So instead of a to-do list today, I simply set some priorities. I had three pages of writing with a great idea for an article. Done. I thought of all the ‘have-to’s’ I have to today, and picked the one that keeps coming back–the new design that’s just right for a store that’s waiting on some new work from me. There’s a friend who’s special order just keeps popping into my mind. I’ll work on her piece today. And I’ll make the phone call to another friend whose need is greatest, and make time for her.

But the first thing I did this morning, after my morning pages, was my favorite.

I went riding.

The first frost of the season killed off most of the annoying bugs. The sun was brilliant, but the morning was cool, perfect riding weather. I had unexpected (and welcome) company on my ride. My muscles are sore–I’m finally healing after a back injury last fall, and foot surgery this spring–and it feels good to be sore from riding. From doing something I love.

I feel…..

happy.

My blessing for you today:

May you choose for yourself today, the thing that will make you the happiest.

And may you have many opportunities to do so.

N.B. In the interest of full disclosure, I did write my column for The Crafts Report. And I did my columns for the Fine Art Views newsletter. And I wrote several times to my son, who moved out two months ago (to a house two blocks from here.) And I kept up on some crucial emails.

So, yeah, I wrote. But isn’t the point of this column still a good one?

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Filed under art, choices, craft, organization, time management, writing

JUST TOO LAZY TODAY

You know what? I’m just too lazy to write today. So when this amazing post on how to tell if you’re doing your life work fell into my inbox today, I just had to share it with you. (I’ve already bookmarked Everyday Bright for future reads.)

And yesterday I was telling a friend about Eddie Izzard, and she’d never heard of him. So your chuckle for today is this clip of Eddie explaining world history for you in a totally new way.

See? Even on days when I feel like doing absolutely nothing important, I’m still thinking about you! :^)

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Filed under art, choices, craft, liviing with intention

DON’T ERASE–EMBRACE!

Some things in life–kids; dogs; art–just don’t much much sense. Until you look back and try to imagine your life without them.

My husband and I, we weren’t too wild about kids–until we had kids.

We weren’t too crazy about dogs, either–until we got a dog.

So what, you say? What does this have to do with art?

I’m saying there are some things you can’t make a rational decision about. Until you jump in and embrace them fully.

Kids. Dogs. Art.

Stand on the outside, and it doesn’t look very practical. It’s all very well to say “Follow your bliss, and the money will follow.” It’s another thing to wonder just how you’ll pay the mortgage with that fancy art degree you just got.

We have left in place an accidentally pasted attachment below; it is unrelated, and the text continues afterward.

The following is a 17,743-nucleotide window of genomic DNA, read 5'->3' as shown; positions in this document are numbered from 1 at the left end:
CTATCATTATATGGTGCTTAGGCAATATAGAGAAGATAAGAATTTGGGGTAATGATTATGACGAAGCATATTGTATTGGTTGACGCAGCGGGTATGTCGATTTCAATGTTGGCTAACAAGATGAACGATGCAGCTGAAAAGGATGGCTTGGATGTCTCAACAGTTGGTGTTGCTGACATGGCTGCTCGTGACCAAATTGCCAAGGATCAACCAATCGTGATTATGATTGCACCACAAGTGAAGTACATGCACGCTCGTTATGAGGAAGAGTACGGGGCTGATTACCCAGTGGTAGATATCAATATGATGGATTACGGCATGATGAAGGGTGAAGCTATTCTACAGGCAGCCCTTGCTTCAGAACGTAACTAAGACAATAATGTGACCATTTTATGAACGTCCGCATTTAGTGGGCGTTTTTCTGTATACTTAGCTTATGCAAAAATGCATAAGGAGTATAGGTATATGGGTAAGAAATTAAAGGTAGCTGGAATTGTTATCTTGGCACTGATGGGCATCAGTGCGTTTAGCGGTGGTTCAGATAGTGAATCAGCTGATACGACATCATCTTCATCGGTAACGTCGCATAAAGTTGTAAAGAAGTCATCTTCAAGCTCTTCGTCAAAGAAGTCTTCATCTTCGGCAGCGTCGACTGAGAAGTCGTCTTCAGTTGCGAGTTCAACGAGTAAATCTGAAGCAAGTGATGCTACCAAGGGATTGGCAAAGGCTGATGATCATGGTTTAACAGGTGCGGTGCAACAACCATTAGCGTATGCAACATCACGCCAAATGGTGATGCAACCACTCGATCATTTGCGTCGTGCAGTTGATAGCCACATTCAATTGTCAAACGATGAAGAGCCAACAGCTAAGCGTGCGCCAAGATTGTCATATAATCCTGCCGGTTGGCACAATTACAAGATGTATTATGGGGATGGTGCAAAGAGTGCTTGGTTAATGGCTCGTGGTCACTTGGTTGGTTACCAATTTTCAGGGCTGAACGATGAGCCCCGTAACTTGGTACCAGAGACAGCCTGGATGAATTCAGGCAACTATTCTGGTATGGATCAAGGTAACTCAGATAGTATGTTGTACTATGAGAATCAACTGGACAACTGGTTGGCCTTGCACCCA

If you’re on the outside looking in, it’s very easy to say, “Well, there’s just no way.”

Some people take a quick peek, but say, “Well, it’s just not a good time. Maybe next year.” To which my mother wisely said, “It’s never a good time to have children.”

This was some of the best advice I’ve ever gotten. Because once you step inside that world, you will somehow find a way to make it work.

Because you have to.

Some of us cobble it together. We work part-time at our art, and have a day job somewhere else. We take on other creative ways to generate income: Teaching, writing, consulting. Or we work full-time at our craft while a spouse, hopefully following their passion, carries the bulk of the financial load. Some of us do a lot of production work that pays for the big intuitive projects, the ‘big art’, that may or may not ever sell. Some of us actually hire other people to help us get our vision out into the world, and we end up running a real business with real employees and sick days and benefits packages.

It’s all okay.

The important thing is, we knew deep down inside we had to do this–and we do it.

Something inside said, “If you don’t do this, there’s a chance you won’t miss it.

But there’s a bigger chance you’ll passed by the opportunity to experience something really, really important.”

Art isn’t for everyone. Just like kids and dogs aren’t for everyone.

But once you embrace that destiny, there’s a good chance you’ll find you can’t imagine your life without it.

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Filed under art, choices, creativity, life lessons, taking chances

RETELLING A STORY: How to Get Your Mind to a Better Place

Find a different way to tell your tired, sad old story, and watch your heart grow.

There’s a sad story I catch myself telling over and over. And I’m sick of it.

When we moved into our current home, I did a major de-stash of my fabric collection. I actually reduced my inventory by almost 75%. It was a glorious horde of vintage fabrics and used clothing (from my vintage looking traditional quilting days), home decorating fabrics (from my make-my-own curtains, duvet covers and pillow phase), silk ties and antique velvets (from my crazy quilt days).